You are here
We are the owners of our futures - Higher Education after the COVID-19 Crisis Initiative
The Covid-19 crisis has shattered our world. In just a few weeks we have seen our lives completely changed in so many ways related to our mobility, liberties, work, studies, research and our relationships with friends and family and with the wider community. In this context, Universities and research institutions have had to act quickly and adapt to the most severe global health crisis for a century by taking unprecedented measures amidst lockdowns with the challenge of keeping the whole community on track.
We can be proud of the response from Universities. From the very first moment that the crisis started, we have seen an incredible amount of initiatives to reduce the impacts of Covid-19 in their communities, to help policymakers, people and societies with resources, research, information, data, and much more. Our students have also shown an extraordinary will to help their communities by volunteering for different activities. Solidarity, cooperation, and resilience have been key features of higher education’s response to the virus.
One essential change is the way that all our activities and above all, teaching, have gone virtual, in an unprecedented move into the digital sphere. While many have coped well with these changes, others have experienced difficulties due to lack of expertise, hardware, patience[MR1] and good connections, or because they have had to fit these activities around their work and having family members confined to their homes too. This has clearly shown us that there is still a lot to do to guarantee such a basic element as access and equity in our education system, and that occasional acts of altruism during a crisis will not solve this important issue.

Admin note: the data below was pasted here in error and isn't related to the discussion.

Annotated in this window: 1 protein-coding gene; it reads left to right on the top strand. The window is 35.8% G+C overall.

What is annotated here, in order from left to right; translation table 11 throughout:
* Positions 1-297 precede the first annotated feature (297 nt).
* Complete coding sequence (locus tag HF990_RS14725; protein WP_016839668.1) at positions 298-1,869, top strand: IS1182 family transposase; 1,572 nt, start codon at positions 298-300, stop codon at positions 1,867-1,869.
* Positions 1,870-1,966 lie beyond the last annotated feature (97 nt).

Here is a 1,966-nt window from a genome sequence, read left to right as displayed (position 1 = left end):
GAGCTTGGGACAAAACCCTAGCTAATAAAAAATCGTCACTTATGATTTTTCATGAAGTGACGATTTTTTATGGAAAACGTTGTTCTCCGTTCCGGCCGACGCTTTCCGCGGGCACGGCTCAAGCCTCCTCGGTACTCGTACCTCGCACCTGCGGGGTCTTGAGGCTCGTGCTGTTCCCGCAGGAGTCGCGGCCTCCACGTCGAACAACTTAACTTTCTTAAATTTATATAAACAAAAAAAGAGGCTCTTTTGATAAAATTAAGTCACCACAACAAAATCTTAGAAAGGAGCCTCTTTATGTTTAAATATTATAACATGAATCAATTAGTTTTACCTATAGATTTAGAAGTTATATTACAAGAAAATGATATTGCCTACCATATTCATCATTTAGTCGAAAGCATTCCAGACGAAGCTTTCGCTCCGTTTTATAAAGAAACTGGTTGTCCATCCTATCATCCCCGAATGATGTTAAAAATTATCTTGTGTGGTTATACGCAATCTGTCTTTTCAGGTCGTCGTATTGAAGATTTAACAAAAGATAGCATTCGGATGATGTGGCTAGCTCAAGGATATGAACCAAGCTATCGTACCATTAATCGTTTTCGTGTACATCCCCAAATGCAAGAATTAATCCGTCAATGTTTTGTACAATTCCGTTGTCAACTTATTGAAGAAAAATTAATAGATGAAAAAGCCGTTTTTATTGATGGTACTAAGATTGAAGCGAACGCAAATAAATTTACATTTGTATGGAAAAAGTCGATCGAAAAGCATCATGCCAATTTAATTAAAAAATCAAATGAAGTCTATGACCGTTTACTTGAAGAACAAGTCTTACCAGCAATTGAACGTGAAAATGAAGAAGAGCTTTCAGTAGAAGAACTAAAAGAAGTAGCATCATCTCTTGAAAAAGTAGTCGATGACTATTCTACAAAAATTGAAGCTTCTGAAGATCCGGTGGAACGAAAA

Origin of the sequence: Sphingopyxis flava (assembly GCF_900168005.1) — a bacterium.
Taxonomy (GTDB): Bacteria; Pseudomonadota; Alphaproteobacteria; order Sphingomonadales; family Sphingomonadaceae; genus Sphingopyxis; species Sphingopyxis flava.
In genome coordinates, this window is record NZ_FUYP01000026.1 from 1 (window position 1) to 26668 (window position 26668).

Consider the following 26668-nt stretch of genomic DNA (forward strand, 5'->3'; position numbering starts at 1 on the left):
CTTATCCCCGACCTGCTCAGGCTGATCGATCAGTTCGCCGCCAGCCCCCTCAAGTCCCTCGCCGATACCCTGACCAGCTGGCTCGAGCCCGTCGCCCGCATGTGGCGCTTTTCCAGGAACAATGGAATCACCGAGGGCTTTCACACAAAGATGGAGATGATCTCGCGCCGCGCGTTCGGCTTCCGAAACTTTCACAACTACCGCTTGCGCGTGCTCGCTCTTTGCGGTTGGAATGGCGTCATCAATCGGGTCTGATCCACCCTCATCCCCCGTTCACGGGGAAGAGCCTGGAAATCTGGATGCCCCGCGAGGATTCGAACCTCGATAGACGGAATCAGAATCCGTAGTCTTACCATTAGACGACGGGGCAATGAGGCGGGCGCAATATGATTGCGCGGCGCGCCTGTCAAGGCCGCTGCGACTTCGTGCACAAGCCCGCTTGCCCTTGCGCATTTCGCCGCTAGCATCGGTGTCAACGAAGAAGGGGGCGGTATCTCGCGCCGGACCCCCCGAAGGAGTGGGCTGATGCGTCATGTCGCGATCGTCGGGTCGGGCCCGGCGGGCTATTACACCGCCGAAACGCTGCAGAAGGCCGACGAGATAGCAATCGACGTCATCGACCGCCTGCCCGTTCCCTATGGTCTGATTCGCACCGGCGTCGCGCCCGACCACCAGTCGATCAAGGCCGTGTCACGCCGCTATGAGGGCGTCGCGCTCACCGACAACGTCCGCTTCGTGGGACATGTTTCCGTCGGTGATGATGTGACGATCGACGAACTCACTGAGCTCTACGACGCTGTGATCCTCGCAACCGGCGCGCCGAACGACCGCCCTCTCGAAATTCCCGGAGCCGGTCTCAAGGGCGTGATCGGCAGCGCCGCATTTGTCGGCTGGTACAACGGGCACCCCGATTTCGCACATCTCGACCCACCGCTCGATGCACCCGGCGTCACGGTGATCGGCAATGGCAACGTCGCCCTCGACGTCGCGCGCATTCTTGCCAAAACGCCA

The situation that we are experiencing has challenged us to be resilient and we can confidently state that we have stood up to the challenge. However, we are also being exposed to a myriad of questions and concerns that need to be tackled with urgency. We know that a return to ‘normal’ as we knew it will not be possible, and we will need to adapt for the long-term. Social and economic crises have been generated in parallel to the COVID-19 one, and these will bring increasing inequalities, poverty, loss of work, psychological problems, and so on.
Now is the time to re-think higher education and its mission and values. What kind of higher education institutions do we want after this pandemic? What kind of societies and what kind of people? Once again, higher education institutions must re-think their roles towards public good and social responsibility.
In a recent interview, Yuval Noah Hariri, when asked what the world will look like after coronavirus, answered that that is for us, as societies, to decide. According to him, the pandemic is not “pushing us towards a determined future”. This statement gives us reason to feel optimistic: we can make the right decisions, the ones that will help us create the kind of societies and higher education systems and institutions that we want for the future on the basis of the lessons learn.
The Global University Network for Innovation (GUNi) gathers more than 230 institutions from around the world and, since its origins, has been working on the social responsibility of higher education institutions on the basis of public service, relevance and innovation. Our mission was and still is to promote analysis and debate on higher education policies and management for the benefit of societies.
The GUNi “Higher Education after the COVID-19 Crisis Initiative” seeks to build on this idea by making us all think about the kind of societies and higher education institutions that we want after this pandemic. Let’s take this opportunity to combine efforts and think collectively about our future. I highly encourage all of you to participate in this open Call. We look forward to starting the conversation.